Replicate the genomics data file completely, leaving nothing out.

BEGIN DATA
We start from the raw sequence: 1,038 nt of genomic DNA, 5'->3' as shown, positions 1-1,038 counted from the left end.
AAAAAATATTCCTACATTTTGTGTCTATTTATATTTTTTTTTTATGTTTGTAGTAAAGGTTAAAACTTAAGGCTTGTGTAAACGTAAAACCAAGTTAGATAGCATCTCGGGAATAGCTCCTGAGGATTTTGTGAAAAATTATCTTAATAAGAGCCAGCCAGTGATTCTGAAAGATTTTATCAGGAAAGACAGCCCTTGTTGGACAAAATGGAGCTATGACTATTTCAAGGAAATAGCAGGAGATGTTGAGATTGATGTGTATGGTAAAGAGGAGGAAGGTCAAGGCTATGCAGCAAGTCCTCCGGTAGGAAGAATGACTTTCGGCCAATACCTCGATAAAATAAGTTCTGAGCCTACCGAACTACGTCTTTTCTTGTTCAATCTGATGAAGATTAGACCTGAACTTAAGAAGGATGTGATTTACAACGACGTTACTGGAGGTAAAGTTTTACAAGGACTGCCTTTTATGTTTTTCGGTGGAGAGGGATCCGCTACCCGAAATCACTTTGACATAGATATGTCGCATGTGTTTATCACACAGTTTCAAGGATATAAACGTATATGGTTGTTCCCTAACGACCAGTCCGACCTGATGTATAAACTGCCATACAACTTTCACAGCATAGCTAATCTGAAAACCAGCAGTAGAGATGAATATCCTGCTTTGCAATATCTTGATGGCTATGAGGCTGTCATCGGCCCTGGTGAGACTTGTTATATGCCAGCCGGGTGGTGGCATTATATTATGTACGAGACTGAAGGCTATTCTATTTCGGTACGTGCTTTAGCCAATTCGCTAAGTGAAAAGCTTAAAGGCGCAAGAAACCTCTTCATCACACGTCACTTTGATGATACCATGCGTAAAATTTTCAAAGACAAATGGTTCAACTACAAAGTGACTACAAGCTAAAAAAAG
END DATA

We start from the raw sequence: 1,038 nt of genomic DNA, 5'->3' as shown, positions 1-1,038 counted from the left end.
AAAAAATATTCCTACATTTTGTGTCTATTTATATTTTTTTTTTATGTTTGTAGTAAAGGTTAAAACTTAAGGCTTGTGTAAACGTAAAACCAAGTTAGATAGCATCTCGGGAATAGCTCCTGAGGATTTTGTGAAAAATTATCTTAATAAGAGCCAGCCAGTGATTCTGAAAGATTTTATCAGGAAAGACAGCCCTTGTTGGACAAAATGGAGCTATGACTATTTCAAGGAAATAGCAGGAGATGTTGAGATTGATGTGTATGGTAAAGAGGAGGAAGGTCAAGGCTATGCAGCAAGTCCTCCGGTAGGAAGAATGACTTTCGGCCAATACCTCGATAAAATAAGTTCTGAGCCTACCGAACTACGTCTTTTCTTGTTCAATCTGATGAAGATTAGACCTGAACTTAAGAAGGATGTGATTTACAACGACGTTACTGGAGGTAAAGTTTTACAAGGACTGCCTTTTATGTTTTTCGGTGGAGAGGGATCCGCTACCCGAAATCACTTTGACATAGATATGTCGCATGTGTTTATCACACAGTTTCAAGGATATAAACGTATATGGTTGTTCCCTAACGACCAGTCCGACCTGATGTATAAACTGCCATACAACTTTCACAGCATAGCTAATCTGAAAACCAGCAGTAGAGATGAATATCCTGCTTTGCAATATCTTGATGGCTATGAGGCTGTCATCGGCCCTGGTGAGACTTGTTATATGCCAGCCGGGTGGTGGCATTATATTATGTACGAGACTGAAGGCTATTCTATTTCGGTACGTGCTTTAGCCAATTCGCTAAGTGAAAAGCTTAAAGGCGCAAGAAACCTCTTCATCACACGTCACTTTGATGATACCATGCGTAAAATTTTCAAAGACAAATGGTTCAACTACAAAGTGACTACAAGCTAAAAAAAG